Some of the most substantial deductions in the federal tax code are the itemized deductions for state and local income, sales, and real estate taxes. This map shows the variation, by county, in the amounts of...
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Questionable Moments in Tax History: Obscure Rules for Alaska Permanent Fund
The Alaska Permanent Fund is a fund established by the Alaskan constitution that provides an income to permanent residents of Alaska. The payouts are modest, only a couple thousand dollars a year at most, but they’re not trivial to Alaskan residents.
Under current law, this constitutes taxable income. Given that the Alaska Permanent Fund is so unique in the United States, the tax policy governing it is also unique and requires some guidance. Fortunately, the IRS helpfully informs you that Alaska Permanent Fund dividends are not to be reported as dividends; they go as “other income” on your 1040. That’s the end, right? They get sorted into a category, and now they can be treated just like other income in that category, right?
In a saner, better world that might be the case.
Instead, almost every form redefines the Alaska Permanent Fund dividend income in a new way. A problem with treating the dividends as income is that Alaskan children end up having to file 1040s. In practice, their parents file for them or file a Form 8814 with their own returns. On the 8814, the payments do count as ordinary dividends, contrary to their treatment on the 1040, where they don’t.
But wait, there’s more! The Earned Income Tax Credit treats dividend-earners with suspicion, including people with children who earn dividends. If your total investment income is higher than a certain threshold ($3,300 for 2013) you may not file for the EITC. Some of your children’s investment income counts towards this threshold, including their ordinary (non-qualified) dividends. You use the 8814 in this calculation.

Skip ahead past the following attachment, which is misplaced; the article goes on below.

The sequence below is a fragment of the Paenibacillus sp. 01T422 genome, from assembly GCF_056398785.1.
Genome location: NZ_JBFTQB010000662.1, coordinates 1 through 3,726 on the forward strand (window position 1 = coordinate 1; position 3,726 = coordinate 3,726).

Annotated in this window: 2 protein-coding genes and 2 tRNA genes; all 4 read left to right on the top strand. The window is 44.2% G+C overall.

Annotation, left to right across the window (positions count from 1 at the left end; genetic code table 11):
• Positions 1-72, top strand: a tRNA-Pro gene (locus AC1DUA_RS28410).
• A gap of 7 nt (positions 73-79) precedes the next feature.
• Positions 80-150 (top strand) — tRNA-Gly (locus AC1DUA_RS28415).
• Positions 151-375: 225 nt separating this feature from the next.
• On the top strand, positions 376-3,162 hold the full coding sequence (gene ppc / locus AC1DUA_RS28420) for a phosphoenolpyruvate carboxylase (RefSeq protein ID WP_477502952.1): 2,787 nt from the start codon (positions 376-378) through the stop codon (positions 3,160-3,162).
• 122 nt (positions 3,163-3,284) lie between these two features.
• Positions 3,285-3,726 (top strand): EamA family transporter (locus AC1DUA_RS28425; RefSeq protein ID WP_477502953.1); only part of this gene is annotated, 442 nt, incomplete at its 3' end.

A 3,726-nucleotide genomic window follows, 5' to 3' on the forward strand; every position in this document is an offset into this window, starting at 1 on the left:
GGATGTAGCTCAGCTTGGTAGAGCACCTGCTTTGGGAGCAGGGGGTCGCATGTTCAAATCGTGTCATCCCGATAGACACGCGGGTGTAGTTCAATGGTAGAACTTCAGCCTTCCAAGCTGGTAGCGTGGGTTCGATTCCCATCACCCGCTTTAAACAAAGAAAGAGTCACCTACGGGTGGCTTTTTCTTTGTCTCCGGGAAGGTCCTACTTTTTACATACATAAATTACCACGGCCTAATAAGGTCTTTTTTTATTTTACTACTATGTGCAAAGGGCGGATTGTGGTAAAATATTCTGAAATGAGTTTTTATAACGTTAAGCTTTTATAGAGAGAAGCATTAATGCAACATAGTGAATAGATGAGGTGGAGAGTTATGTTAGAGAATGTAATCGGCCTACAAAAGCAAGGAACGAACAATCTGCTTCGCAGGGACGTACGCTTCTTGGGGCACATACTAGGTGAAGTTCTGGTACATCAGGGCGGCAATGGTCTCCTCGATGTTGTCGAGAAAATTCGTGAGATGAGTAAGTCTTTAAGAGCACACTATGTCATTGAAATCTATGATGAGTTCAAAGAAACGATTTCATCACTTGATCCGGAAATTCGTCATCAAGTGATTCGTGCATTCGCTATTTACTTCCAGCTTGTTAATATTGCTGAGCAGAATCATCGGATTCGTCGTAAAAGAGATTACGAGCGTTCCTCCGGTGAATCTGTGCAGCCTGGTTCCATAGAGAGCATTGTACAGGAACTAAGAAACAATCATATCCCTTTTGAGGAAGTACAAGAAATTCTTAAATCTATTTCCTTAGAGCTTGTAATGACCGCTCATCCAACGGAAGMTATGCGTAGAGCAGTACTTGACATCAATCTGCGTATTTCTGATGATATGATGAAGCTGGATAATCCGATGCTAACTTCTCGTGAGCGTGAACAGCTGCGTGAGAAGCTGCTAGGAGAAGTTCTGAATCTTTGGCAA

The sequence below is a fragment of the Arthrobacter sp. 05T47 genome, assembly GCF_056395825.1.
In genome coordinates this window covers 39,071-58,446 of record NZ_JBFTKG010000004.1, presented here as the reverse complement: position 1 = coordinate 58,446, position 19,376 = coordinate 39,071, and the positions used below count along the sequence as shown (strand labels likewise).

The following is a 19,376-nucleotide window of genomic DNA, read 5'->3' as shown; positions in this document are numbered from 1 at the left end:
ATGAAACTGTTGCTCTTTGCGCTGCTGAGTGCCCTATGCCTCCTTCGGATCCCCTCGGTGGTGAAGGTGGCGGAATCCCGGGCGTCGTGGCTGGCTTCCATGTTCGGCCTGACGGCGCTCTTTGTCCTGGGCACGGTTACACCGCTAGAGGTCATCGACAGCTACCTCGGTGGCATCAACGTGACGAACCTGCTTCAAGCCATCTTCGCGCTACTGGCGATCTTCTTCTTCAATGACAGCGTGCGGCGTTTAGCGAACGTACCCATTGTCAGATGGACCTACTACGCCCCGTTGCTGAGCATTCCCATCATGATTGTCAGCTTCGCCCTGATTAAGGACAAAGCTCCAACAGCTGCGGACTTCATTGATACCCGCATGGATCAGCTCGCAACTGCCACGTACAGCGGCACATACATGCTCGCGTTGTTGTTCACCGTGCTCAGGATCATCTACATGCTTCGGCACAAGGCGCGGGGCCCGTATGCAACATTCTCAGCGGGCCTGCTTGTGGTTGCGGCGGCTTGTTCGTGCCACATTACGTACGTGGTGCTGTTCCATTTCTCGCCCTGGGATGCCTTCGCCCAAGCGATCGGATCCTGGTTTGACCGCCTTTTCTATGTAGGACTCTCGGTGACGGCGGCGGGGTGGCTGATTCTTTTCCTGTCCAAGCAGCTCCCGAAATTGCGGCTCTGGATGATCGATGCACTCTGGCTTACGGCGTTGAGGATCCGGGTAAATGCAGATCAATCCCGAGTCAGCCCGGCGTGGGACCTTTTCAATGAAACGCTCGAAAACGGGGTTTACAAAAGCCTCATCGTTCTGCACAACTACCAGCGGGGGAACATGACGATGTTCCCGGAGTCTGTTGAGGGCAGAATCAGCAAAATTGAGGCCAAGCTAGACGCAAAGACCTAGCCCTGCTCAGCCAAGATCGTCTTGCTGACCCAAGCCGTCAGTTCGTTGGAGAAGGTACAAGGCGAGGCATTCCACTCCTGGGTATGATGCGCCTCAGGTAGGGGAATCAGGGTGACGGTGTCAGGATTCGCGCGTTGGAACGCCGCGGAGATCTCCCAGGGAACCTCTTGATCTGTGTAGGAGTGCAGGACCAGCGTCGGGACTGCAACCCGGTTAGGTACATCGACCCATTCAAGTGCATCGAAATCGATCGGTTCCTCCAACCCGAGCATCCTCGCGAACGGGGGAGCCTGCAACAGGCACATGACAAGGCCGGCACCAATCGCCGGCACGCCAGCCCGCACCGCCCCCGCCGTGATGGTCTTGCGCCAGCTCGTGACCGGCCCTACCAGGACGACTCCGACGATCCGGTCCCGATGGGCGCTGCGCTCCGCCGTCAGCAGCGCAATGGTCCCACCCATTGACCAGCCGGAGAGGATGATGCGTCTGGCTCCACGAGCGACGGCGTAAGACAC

But if Alaska Permanent Fund income counts as “other income” for adults but dividends for children, you get the puzzling result that only your children’s Permanent Fund dividends count against your EITC investment income limit, while your own dividends do not.
The “patch” for this is worksheet two of Publication 596, which essentially asks you to recalculate the 8814 removing the Permanent Fund dividends from the calculation retroactively. This is silly extra work that is only relevant to a small number of people – low-income wage earners in Alaska with children – and only necessary because of the constantly-shifting definition of the income.
If your eyes glazed over at some point while reading this, that’s kind of the point: this is ridiculous, unnecessary, and extremely hard to follow because of its lack of logical consistency. It has unintended and ugly results, like expecting tax returns from ordinary four-year-olds. (“Look at Mr. Rockefeller over here with his $900 of investment income!” the tax code says, pointing an accusing finger at a toddler in Fairbanks.)
Alaska is a large state and a beautiful state, but not a state in which many people live. Adding extra worksheets to the 1040 every time some state of less than a million people decides to implement a new program is not really a reasonable option.
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